2. Based on my mother's failed attempts at gardening I said I never wanted to do it, but I've seen so many lovely raised garden beds (which my mom never attempted) and I really kinda just want one small one to grow a couple things.

    1. Hahaha "I really kinda just want one small one to grow a couple things" is how we landed on this garden, lolol!

  3. Omgosh that looks incredible - those are some happy happy plants, and it’s all so tidy and organized ! Nice work!!!

    1. Thanks! The zucchini is really telling us what we did wrong (not giving it enough space), and so is the spaghetti squash (I didn't know it vined and climbed...). We have a better plan for next year! I love it though, no bending over, and I can lean on the garden edges to get right up in there.

  4. I LOVE IT!!! I was following your progress on FB and am super impressed! I can't wait to put in my big garden next year. :D

    I am not sure I'm remembering correctly as they aren't as big of a problem out here, but I think Japanese Beetles can overwinter in the ground in the larval stages. I'm pretty sure there's a parasitic nematode you can apply to the ground to control them though! (I get most of my information from the You Bet Your Garden podcast, so you can check out their site for correct info!)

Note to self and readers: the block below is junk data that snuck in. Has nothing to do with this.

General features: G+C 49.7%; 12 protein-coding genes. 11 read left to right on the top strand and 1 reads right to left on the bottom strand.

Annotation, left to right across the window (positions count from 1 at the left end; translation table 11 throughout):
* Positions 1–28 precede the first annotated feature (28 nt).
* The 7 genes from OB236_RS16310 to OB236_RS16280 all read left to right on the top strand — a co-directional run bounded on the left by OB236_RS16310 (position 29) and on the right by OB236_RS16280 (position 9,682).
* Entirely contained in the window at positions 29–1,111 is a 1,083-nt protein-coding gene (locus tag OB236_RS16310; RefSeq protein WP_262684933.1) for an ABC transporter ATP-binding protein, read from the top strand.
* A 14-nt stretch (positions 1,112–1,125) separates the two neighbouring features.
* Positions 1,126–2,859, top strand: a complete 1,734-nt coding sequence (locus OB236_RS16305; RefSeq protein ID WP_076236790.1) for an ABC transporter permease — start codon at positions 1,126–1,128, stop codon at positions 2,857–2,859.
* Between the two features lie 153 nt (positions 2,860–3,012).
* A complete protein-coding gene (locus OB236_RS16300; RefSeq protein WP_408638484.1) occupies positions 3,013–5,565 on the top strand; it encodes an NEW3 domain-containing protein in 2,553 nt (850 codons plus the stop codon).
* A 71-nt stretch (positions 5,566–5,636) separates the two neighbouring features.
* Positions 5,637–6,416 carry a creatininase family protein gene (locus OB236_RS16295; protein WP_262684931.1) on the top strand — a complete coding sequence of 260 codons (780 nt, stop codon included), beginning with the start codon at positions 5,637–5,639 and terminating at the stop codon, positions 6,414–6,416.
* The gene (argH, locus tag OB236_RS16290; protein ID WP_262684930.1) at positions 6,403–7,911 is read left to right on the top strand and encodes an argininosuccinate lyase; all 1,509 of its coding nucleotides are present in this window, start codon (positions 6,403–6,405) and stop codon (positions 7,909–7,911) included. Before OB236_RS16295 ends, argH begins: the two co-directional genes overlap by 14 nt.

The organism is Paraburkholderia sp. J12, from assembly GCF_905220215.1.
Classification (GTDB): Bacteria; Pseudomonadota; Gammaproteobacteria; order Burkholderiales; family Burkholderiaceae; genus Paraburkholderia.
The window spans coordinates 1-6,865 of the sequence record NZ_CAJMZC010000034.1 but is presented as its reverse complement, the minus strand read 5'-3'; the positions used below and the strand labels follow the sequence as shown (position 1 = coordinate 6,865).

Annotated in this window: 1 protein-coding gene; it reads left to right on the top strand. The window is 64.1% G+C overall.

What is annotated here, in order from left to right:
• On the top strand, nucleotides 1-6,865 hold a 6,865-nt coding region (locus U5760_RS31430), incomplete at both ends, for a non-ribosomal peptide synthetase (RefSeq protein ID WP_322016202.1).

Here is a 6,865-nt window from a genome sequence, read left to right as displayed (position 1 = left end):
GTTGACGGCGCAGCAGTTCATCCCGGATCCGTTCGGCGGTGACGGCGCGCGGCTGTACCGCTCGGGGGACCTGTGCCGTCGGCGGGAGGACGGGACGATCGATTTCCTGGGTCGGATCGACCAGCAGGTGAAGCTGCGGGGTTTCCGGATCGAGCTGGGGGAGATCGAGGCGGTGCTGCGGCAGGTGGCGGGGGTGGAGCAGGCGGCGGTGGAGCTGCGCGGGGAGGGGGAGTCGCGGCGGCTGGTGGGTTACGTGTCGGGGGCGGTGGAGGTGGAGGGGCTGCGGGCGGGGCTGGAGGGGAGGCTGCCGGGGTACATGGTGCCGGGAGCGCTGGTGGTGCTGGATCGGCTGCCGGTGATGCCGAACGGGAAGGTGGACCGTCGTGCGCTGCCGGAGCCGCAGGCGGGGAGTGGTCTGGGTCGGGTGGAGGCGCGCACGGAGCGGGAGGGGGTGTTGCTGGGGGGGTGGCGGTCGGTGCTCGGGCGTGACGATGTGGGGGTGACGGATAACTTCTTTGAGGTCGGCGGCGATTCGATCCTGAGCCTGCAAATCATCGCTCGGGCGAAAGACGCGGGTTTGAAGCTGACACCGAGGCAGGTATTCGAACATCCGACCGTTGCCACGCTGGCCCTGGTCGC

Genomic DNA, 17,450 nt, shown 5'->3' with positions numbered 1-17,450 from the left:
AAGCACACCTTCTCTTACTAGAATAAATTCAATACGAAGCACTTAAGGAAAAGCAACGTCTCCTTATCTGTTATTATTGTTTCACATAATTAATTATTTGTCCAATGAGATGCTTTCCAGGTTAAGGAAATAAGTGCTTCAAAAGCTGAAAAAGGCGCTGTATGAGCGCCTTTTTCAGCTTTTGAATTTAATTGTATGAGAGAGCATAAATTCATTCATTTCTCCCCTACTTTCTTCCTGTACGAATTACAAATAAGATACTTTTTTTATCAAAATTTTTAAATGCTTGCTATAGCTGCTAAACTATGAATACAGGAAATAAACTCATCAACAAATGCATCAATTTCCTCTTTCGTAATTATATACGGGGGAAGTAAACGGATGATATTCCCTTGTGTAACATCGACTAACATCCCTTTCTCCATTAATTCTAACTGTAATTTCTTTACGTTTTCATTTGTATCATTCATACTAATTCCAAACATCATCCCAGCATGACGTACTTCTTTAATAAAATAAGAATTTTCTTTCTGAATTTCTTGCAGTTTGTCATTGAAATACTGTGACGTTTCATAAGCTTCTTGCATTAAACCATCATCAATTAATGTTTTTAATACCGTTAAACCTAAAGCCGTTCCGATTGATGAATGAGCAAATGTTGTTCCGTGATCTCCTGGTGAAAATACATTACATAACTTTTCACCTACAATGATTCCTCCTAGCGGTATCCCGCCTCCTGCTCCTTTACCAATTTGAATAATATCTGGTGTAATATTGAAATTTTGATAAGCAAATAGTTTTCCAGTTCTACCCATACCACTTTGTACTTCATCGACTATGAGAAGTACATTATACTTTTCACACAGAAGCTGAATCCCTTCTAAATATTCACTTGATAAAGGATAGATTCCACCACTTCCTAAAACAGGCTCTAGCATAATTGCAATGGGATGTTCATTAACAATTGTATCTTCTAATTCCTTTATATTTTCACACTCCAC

1. I LOVE my little-big garden! It's def a bit small, but we couldn't realistically put anything bigger in the yard, plus it would have cost a lot more since we would have had to use bigger boards with more waste wood (originally we were thinking 9x9 square, but boards come in 8 or 10', so we went with 8'x9').

      You're absolutely right about the Japanese Beetles- the larva overwinter underground and then come out in June. They have about a 40 day lifespan. I'm hoping we made a dent in the breeding population (so hopefully there aren't too many larva int he ground!). I remember digging up some stuff over the past few years and seeing grubs in the lawn- I was wondering if these are the larva. I'm hesitant to spray anything on the lawn- our lawn is so big it seems to attract the neighbor animals and children.